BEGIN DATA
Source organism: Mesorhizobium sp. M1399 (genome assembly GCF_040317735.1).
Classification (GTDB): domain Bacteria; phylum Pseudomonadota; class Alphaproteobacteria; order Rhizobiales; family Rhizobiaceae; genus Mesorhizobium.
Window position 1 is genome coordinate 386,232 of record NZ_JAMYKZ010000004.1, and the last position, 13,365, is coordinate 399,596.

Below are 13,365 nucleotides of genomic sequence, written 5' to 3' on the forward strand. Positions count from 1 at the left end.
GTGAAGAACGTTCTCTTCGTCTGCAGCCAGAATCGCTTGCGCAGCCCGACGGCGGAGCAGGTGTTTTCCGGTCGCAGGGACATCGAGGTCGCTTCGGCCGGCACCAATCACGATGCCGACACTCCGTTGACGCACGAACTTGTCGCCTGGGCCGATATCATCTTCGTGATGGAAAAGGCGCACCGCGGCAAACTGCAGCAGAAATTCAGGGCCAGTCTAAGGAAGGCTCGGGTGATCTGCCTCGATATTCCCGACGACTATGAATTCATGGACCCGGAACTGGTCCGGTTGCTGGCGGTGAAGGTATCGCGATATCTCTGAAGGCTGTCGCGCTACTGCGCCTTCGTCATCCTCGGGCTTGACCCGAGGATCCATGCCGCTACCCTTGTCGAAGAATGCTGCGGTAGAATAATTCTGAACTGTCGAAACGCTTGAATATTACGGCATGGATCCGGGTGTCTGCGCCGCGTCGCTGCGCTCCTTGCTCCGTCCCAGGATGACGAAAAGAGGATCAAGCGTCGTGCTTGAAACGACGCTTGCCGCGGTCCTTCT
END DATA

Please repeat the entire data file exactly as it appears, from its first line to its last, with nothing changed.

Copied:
Source organism: Mesorhizobium sp. M1399 (genome assembly GCF_040317735.1).
Classification (GTDB): domain Bacteria; phylum Pseudomonadota; class Alphaproteobacteria; order Rhizobiales; family Rhizobiaceae; genus Mesorhizobium.
Window position 1 is genome coordinate 386,232 of record NZ_JAMYKZ010000004.1, and the last position, 13,365, is coordinate 399,596.

Below are 13,365 nucleotides of genomic sequence, written 5' to 3' on the forward strand. Positions count from 1 at the left end.
GTGAAGAACGTTCTCTTCGTCTGCAGCCAGAATCGCTTGCGCAGCCCGACGGCGGAGCAGGTGTTTTCCGGTCGCAGGGACATCGAGGTCGCTTCGGCCGGCACCAATCACGATGCCGACACTCCGTTGACGCACGAACTTGTCGCCTGGGCCGATATCATCTTCGTGATGGAAAAGGCGCACCGCGGCAAACTGCAGCAGAAATTCAGGGCCAGTCTAAGGAAGGCTCGGGTGATCTGCCTCGATATTCCCGACGACTATGAATTCATGGACCCGGAACTGGTCCGGTTGCTGGCGGTGAAGGTATCGCGATATCTCTGAAGGCTGTCGCGCTACTGCGCCTTCGTCATCCTCGGGCTTGACCCGAGGATCCATGCCGCTACCCTTGTCGAAGAATGCTGCGGTAGAATAATTCTGAACTGTCGAAACGCTTGAATATTACGGCATGGATCCGGGTGTCTGCGCCGCGTCGCTGCGCTCCTTGCTCCGTCCCAGGATGACGAAAAGAGGATCAAGCGTCGTGCTTGAAACGACGCTTGCCGCGGTCCTTCT